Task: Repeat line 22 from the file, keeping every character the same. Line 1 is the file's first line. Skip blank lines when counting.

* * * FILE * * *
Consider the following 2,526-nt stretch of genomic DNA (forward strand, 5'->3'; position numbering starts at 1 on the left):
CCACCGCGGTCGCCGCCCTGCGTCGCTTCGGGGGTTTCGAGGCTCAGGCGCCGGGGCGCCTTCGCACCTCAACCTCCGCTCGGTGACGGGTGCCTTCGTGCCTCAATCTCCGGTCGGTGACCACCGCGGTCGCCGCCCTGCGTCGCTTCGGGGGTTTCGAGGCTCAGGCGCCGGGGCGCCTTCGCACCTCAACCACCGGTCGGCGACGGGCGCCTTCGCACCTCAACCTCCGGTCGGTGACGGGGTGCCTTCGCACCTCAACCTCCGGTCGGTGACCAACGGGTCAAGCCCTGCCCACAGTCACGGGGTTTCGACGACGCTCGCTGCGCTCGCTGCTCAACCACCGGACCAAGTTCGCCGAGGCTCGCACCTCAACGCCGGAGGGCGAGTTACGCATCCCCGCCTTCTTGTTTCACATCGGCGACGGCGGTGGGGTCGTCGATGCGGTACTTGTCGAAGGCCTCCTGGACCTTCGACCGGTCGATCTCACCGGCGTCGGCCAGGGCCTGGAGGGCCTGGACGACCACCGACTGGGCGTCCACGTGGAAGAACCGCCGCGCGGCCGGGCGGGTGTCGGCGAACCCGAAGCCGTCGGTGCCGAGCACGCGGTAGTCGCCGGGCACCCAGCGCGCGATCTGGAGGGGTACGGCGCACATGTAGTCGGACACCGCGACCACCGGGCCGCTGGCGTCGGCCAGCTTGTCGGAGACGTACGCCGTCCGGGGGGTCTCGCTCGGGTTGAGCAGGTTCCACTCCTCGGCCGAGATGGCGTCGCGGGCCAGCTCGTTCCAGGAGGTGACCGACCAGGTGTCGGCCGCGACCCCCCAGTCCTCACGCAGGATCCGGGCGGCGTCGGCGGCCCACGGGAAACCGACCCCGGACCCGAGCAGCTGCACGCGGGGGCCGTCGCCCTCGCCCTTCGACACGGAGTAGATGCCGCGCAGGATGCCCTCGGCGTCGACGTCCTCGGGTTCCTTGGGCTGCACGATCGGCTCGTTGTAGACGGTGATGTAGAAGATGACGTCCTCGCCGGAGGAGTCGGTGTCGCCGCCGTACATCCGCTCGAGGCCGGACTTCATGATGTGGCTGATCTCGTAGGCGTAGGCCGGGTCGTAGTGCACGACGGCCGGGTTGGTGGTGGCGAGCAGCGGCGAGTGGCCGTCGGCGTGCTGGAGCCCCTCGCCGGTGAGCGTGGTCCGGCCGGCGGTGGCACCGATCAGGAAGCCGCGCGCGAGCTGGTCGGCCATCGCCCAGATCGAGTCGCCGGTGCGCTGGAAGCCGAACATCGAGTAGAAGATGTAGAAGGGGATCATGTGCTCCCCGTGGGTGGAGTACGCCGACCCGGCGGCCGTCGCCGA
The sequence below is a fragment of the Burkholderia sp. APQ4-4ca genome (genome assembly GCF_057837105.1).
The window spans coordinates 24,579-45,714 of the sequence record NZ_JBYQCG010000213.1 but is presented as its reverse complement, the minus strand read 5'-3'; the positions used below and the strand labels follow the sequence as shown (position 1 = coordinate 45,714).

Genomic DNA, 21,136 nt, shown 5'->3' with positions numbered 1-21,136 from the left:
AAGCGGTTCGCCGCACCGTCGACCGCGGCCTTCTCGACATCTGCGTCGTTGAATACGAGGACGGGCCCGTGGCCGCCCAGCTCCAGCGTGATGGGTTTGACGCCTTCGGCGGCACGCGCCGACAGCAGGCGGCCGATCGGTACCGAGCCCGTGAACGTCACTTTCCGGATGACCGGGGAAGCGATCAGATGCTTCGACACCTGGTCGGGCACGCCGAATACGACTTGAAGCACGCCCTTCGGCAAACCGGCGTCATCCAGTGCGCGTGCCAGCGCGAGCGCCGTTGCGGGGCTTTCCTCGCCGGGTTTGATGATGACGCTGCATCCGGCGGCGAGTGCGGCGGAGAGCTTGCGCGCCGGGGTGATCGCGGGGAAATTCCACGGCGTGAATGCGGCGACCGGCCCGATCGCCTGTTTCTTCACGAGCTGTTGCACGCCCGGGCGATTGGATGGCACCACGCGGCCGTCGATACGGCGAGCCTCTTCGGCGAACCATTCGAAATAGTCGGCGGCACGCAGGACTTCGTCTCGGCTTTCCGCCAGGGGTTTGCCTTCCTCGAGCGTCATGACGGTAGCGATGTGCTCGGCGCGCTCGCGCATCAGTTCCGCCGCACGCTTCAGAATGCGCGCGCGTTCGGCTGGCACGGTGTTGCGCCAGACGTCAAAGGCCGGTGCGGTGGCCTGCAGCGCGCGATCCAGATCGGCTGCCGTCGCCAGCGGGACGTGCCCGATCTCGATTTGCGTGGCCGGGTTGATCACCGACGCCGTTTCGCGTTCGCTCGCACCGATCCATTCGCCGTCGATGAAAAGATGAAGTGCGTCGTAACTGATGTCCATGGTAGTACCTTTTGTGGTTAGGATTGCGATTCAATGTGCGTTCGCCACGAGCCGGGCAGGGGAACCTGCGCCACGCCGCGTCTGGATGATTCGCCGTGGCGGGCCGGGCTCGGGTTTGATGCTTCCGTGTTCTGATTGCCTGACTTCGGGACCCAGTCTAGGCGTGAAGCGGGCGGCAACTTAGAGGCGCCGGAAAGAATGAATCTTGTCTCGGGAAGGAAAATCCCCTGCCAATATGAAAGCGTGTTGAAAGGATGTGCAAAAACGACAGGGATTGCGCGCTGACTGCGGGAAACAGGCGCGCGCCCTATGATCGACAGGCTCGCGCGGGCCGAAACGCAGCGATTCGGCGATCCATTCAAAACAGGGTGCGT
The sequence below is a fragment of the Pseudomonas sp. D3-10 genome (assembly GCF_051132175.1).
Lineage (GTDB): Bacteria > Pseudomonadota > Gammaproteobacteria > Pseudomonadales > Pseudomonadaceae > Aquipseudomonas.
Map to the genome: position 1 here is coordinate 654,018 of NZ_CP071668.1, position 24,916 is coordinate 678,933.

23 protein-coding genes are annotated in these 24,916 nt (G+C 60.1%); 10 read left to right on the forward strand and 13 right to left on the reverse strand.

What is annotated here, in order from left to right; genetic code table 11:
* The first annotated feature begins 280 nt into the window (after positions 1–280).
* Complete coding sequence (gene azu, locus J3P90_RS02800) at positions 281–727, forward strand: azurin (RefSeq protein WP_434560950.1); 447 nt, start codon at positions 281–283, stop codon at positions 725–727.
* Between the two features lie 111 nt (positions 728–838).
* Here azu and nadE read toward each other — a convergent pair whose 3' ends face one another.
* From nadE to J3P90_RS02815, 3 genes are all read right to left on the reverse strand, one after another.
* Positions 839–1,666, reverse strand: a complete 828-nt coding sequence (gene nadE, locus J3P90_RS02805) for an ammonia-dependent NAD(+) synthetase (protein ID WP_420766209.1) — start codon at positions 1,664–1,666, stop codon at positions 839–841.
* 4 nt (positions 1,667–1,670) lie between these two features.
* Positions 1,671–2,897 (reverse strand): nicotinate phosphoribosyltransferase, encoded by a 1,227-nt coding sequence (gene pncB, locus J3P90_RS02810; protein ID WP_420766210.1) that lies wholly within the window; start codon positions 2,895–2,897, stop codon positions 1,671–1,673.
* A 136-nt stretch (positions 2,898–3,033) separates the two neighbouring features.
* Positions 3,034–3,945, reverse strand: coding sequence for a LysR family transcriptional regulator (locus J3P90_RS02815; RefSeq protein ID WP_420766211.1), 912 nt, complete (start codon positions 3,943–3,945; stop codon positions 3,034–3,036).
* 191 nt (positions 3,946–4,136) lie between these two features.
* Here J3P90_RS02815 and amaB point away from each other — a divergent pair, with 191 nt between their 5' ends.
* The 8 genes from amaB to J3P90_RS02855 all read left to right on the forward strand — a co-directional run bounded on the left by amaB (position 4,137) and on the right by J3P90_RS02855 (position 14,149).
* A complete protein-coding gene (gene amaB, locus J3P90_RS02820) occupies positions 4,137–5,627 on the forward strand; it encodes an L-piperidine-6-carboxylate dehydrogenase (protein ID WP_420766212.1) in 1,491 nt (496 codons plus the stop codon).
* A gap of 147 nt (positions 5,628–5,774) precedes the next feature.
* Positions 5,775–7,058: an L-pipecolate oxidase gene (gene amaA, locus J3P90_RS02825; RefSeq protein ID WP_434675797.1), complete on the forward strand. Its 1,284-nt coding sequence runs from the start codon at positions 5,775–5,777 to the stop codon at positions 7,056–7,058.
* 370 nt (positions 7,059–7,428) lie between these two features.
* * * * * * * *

* 191 nt (positions 3,946–4,136) lie between these two features.